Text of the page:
Assessment of diagnostic imaging modalities utilized in the diagnosis of the odontogenic myxoma
Kheir, Eman Ahmed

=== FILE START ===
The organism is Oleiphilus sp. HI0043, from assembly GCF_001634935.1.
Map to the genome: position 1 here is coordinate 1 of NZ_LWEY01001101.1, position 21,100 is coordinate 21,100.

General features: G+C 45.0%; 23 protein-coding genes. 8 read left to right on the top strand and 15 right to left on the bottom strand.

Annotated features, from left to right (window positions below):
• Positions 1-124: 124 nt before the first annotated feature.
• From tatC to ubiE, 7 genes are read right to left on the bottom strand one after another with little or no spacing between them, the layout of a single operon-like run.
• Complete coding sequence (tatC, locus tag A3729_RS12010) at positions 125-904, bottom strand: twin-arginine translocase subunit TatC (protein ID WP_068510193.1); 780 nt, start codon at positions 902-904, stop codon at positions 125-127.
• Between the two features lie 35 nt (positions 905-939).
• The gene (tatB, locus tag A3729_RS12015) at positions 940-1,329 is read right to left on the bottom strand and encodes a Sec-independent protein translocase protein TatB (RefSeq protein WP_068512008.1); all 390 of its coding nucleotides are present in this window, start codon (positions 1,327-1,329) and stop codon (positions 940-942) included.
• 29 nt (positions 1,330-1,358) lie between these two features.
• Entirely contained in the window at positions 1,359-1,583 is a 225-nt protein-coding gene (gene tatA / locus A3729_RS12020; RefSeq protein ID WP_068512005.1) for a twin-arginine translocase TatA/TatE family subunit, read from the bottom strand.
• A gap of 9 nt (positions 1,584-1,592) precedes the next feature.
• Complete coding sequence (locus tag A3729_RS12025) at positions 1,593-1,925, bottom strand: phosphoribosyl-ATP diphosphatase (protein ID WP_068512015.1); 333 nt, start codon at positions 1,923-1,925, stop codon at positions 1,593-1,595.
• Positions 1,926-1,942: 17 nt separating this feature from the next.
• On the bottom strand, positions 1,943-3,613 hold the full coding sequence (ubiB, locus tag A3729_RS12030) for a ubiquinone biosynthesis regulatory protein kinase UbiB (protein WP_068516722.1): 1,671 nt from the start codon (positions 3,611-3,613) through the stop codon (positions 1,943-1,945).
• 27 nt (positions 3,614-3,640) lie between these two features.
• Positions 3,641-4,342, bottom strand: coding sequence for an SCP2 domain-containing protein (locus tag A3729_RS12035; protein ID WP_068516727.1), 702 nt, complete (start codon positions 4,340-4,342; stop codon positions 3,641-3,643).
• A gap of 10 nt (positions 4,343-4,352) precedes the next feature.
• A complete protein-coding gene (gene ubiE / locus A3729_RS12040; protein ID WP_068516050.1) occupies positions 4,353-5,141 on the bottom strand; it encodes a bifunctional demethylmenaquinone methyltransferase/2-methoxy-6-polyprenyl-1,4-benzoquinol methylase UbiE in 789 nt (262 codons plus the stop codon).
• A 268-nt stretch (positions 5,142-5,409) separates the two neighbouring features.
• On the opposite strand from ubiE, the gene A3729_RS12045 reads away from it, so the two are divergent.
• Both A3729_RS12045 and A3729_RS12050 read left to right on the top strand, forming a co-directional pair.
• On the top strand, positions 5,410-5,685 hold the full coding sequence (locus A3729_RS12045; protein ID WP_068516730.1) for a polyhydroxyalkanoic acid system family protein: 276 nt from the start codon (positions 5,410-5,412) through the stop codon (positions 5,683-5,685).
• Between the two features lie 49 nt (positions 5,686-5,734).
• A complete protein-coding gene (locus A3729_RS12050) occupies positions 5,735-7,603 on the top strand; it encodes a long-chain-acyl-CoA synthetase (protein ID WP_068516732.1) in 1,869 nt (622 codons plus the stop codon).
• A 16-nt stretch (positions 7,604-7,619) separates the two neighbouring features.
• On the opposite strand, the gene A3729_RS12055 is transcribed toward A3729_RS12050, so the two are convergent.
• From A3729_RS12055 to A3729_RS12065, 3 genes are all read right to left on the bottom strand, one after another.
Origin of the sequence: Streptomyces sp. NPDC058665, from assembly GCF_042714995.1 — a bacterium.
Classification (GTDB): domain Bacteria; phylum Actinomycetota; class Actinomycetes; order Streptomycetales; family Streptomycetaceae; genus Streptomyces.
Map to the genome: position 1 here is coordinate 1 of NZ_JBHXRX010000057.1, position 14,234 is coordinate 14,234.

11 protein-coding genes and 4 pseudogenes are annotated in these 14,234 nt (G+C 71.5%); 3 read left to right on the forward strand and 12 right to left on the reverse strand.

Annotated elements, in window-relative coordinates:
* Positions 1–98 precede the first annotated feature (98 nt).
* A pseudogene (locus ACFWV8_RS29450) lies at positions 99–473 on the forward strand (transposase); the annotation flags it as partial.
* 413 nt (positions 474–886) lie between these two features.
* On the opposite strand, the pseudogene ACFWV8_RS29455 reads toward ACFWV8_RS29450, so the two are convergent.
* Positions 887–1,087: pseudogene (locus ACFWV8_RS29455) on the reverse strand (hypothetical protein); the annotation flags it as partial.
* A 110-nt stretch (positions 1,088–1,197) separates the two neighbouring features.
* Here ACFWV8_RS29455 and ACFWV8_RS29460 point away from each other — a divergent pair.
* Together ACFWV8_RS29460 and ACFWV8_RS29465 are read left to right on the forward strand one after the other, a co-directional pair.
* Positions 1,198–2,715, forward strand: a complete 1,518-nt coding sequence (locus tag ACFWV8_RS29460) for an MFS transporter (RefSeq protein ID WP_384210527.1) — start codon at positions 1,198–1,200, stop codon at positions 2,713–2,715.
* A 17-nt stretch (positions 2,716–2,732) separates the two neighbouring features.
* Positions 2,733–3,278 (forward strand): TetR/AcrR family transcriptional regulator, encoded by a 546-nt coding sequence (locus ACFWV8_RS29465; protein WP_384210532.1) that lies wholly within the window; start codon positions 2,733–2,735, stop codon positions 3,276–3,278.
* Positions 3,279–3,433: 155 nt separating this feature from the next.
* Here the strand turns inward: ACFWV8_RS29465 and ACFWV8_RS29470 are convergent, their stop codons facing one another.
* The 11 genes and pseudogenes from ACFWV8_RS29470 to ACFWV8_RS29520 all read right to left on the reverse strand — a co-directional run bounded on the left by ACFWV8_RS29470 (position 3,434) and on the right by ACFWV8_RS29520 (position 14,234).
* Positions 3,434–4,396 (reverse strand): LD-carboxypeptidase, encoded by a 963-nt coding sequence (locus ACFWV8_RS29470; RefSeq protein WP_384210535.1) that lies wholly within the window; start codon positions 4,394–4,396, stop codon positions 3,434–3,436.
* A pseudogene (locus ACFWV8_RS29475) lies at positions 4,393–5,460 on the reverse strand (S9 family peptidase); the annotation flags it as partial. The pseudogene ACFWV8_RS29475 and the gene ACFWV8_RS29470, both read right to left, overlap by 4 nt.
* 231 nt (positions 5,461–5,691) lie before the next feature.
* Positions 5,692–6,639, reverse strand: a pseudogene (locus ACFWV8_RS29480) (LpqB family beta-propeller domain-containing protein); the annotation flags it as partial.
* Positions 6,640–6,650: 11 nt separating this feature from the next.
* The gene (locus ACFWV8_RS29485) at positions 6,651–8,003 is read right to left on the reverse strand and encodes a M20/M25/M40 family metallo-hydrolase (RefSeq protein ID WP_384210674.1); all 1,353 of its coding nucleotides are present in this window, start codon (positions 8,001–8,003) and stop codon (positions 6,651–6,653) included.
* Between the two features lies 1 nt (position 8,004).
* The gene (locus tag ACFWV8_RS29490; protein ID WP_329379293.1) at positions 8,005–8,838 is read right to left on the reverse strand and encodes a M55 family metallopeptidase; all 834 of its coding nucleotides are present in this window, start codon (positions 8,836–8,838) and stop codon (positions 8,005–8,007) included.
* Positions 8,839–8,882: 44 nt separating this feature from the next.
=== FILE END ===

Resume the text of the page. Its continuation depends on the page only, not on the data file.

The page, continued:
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Odontogenic myxoma (OM) is one of the rare odontogenic tumours that affect the maxilo-facial regions. Skeletal myxomas are more common than soft tissue types in the facial regions. Odontogenic myxomas (OM) are non metastasizing tumours and therefore are considered benign. These lesions are known for their distinctive infiltrative nature which makes complete surgical removal a challenging task.Since the tumour occurs inside the bone and can reach a considerable size with little or no clinical manifestation, the radiologic examination remains the main method to determine the size and the extension of the tumour preoperatively.Aim of the study To assess the different imaging techniques which are currently in use for the diagnosis of the odontogenic myxomas.Materials and methods The images were retrieved from the library of the Department of Diagnostics and Radiology at the Tygerberg Oral Health Centre.Initially each of the imaging modalities was assessed independently to describe the imaging features of odontogenic myxoma on conventional radiograph,Computed Tomography (CT) and Magnetic Resonance Image (MRI). Secondly the imaging features of the three techniques were correlated and contrasted to determine the most valuable imaging modality in the diagnosis of the tumour.Results In this study we found that MRI was superior to other modalities in the ability to show and determine the true extension of the tumours. Therefore, MRI distinguished the tumour tissue from the surrounding structures and soft tissues.Myxomas were found to display characteristic patterns of growth on MRI. These patterns include lobulations and/or budding, nodulation and crevices formation.Moreover T2 weighted images deduced the contents of the tumour by emitting different signal intensities from the various components of the tumours.Additionally, characteristic pattern of contrast uptake differentiated the myxomatous, collagenous parts and presumed the nature of the trabeculae whether it is bony or fibrous.CT also showed the tumour and determined the subtle extension of the tumour into the adjacent structures and bone. Expansion and status of the cortical margin were reliably detected on CT. It also determined the pattern of growth in all tumours whether it is lobulation and/or budding, crevices formation or combination of them. In the present study this feature seemed to be a characteristic finding for all the tumours on CT. Moreover CT was able to compare densities of the tumours to surrounding muscles.Conventional radiography (CR) showed great limitations with regard to diagnostic abilities. Although it displayed the existence of the abnormality in all cases,conventional radiograph failed to detect margins and extension in most of the lesions. Therefore conventional radiograph is not reliable for presurgical assessment of the tumour or in differentiation the tumour from other benign and some malignant tumour. Conclusion In spite of the many limitations and shortcomings, conventional radiography remains the preliminary step in the diagnosis process. However digital imaging techniques provide images of great diagnostic value which is especially helpful in the diagnosis of odontogenic myxoma.